-If the lathe bearings pass the heat run OK, I then chuck a piece of bar stock in the lathe and take a cut on it. With a properly ground tool, if I get a good surface finish, it tells me if the bearings are properly set. I face off the end of the stock as well, and if there is no problem facing off with no remaining 'center tit', it is a further proof the bearings are in good adjustment.

-I then take a series of 'hogging' or heavy roughing cuts on a piece of maybe 2"-2 1/2" diameter steel bar. With the bar stuck out of the chuck, no support from the tailstock, it's all on the headstock bearings to properly support the work. Turning a chunk of stock held in just the chuck cantilevers a hefty load off the end of the stock and puts more of a radial (side) load into the headstock bearings. Check bearing temperatures and if the bearings are only mildly warm, you have things setup properly.

-After some running of the bearings with the initial shimming, you should re-check clearances. The journals will have 'bedded in' to the bearings, particularly
if you have done any scraping on the bearings. Simply having had the headstock apart and reshimming, things will want to bed in and clearances will open a bit.
You may find you need to pull out 0.001"-0.002" of shims. After trial shimming to get my clearances set, I usually go back and try to reduce the overall number of thin shims in each 'shim pack'. The more shims you have, the more tendency there is for burrs or wrinkled edges of these shims to give you a false clearance, and a stack of thin shims tends to act like a leaf spring. Once I have my clearances set and know what thickness of shims is needed, I cut the final shims by using heavier shims to eliminate many of the thinner shims. I try to wind up with one or two thicker shims and maybe 3 or 4 thin ones (such as 0.005", 003", 002") on each side of each bearing cap. This leaves me with some thin shims to remove as the journals 'bed in' to the bearings.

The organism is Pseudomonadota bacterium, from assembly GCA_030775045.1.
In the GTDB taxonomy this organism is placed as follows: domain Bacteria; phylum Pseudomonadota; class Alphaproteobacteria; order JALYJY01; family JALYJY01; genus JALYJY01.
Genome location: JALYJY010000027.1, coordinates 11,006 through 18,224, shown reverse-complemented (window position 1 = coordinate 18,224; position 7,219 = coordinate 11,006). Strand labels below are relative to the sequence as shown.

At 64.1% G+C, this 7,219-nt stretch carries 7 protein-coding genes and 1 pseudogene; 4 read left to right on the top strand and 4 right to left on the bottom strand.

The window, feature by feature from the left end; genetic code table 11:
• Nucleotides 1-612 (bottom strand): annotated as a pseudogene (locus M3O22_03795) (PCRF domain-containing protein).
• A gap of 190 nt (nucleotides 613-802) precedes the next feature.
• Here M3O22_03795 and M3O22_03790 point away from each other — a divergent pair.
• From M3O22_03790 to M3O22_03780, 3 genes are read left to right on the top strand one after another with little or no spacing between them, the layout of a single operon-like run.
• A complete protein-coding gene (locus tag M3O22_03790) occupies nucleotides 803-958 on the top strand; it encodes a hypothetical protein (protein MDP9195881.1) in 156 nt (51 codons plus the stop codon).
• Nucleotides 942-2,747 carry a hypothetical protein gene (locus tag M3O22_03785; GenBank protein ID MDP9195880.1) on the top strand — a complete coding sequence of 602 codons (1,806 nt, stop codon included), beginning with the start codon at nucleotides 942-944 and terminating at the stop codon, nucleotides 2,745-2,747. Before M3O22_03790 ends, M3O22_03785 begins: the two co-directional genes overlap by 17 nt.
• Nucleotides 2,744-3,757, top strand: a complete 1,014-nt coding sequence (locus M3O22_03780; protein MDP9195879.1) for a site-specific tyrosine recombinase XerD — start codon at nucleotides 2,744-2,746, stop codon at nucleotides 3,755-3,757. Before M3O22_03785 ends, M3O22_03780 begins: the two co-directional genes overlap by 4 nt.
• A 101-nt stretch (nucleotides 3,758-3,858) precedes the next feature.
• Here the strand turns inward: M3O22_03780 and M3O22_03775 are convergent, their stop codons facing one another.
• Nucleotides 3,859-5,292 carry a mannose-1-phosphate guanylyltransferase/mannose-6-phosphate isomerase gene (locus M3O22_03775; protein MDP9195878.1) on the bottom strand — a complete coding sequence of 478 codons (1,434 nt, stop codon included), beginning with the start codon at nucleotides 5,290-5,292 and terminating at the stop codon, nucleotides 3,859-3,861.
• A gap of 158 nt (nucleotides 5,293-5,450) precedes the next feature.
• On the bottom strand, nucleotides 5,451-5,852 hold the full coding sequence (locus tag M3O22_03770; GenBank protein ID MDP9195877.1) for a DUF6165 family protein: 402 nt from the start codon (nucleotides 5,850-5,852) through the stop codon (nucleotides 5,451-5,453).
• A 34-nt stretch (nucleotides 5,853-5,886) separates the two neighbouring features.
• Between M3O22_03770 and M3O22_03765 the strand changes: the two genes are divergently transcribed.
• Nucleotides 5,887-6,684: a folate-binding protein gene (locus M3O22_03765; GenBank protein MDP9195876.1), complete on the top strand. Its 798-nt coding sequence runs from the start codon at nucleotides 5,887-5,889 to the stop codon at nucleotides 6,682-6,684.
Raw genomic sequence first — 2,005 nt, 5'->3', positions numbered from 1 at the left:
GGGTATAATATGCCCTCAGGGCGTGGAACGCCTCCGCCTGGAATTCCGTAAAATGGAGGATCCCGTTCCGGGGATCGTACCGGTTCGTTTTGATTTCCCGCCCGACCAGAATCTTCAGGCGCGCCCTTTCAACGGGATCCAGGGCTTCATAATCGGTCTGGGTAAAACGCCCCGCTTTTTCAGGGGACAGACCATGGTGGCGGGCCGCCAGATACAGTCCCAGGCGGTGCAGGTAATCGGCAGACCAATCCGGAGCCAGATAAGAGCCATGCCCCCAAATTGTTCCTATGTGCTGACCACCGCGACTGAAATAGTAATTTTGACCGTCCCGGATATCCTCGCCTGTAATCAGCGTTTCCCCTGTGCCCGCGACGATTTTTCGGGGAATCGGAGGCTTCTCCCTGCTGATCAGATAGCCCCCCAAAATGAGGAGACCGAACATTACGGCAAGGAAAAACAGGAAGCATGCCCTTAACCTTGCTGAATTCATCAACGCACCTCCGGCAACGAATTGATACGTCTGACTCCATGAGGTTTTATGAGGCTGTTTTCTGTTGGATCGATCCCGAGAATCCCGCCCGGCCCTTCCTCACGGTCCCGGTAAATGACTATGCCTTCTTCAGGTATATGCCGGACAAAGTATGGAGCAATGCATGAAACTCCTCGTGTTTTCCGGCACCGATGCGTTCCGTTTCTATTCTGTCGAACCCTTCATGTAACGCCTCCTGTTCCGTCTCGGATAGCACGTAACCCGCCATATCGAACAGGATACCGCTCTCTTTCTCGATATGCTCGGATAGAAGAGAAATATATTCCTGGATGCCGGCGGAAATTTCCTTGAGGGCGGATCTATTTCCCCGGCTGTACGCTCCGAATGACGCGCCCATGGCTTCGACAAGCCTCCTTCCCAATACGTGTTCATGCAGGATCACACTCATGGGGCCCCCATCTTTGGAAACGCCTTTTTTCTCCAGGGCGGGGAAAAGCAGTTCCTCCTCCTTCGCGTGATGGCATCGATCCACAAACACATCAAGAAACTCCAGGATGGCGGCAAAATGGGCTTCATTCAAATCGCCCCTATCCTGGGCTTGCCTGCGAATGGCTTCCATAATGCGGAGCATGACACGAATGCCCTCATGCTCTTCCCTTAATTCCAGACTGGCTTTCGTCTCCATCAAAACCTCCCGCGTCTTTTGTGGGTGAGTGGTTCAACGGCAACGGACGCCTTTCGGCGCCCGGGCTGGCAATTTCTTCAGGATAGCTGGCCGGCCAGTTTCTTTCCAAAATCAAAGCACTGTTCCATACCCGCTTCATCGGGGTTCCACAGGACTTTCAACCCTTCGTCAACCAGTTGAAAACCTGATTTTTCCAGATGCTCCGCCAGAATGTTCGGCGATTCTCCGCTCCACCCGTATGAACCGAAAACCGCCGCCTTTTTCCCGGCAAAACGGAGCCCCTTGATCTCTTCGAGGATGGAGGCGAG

-I would not take a diamond stone to the ends of the bearing shell. Try using the cap and cap bolts to press and form the shell back into shape. If, after that, you find some of the babbitt projects slightly beyond the surface of the cap at the split joint, use a file to take down the babbitt. Careful filing is all I'd do.
I'd also take a scraper and put a chamfer on the edges of the babbitt at the split joints. This will reduce the chances of a burr or ding causing the journal to 'stand away' from the babbitt.